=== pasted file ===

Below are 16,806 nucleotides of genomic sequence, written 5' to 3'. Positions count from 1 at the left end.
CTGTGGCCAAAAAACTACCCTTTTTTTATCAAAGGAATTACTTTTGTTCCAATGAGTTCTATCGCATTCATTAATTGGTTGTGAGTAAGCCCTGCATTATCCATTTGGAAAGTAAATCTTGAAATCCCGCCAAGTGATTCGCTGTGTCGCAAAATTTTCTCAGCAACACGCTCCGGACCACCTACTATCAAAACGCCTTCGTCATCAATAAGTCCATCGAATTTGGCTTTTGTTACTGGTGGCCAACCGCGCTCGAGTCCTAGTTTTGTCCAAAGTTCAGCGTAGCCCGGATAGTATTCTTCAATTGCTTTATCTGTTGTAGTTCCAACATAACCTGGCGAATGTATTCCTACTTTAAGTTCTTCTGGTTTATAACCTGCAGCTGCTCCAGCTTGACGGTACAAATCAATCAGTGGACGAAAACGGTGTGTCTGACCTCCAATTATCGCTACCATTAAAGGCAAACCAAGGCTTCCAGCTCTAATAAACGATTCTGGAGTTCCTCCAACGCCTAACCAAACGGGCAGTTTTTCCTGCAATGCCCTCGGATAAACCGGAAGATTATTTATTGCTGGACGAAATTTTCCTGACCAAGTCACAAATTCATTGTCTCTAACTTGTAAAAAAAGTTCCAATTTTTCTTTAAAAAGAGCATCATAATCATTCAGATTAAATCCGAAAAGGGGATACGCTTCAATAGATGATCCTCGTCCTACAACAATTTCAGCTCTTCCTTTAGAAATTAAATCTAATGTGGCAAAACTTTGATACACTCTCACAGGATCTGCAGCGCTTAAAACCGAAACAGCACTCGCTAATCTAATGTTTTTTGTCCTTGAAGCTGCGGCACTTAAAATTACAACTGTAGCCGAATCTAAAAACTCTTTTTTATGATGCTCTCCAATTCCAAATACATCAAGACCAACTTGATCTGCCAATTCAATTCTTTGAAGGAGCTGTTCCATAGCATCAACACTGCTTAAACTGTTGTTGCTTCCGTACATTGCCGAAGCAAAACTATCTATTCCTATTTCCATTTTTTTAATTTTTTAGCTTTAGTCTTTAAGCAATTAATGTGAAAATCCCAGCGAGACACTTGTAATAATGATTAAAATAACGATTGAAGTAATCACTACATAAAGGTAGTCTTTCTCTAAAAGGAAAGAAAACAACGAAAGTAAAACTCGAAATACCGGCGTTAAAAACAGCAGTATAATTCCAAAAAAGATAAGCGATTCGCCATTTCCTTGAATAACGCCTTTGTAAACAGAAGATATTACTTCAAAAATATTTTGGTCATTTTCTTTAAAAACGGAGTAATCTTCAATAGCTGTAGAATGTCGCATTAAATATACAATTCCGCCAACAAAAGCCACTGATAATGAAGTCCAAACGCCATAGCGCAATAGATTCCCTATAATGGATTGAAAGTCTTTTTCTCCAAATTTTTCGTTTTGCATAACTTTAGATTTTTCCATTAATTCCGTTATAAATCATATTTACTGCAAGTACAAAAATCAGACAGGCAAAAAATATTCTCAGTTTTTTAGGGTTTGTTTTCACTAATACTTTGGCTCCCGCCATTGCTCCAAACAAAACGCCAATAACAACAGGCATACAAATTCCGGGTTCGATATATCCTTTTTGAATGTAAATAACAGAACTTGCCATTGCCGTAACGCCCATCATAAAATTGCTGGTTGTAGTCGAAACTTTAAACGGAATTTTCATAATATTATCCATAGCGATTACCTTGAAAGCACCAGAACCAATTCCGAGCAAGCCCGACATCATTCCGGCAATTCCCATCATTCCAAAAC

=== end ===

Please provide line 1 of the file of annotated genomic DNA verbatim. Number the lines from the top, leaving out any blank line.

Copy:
Below are 16,806 nucleotides of genomic sequence, written 5' to 3'. Positions count from 1 at the left end.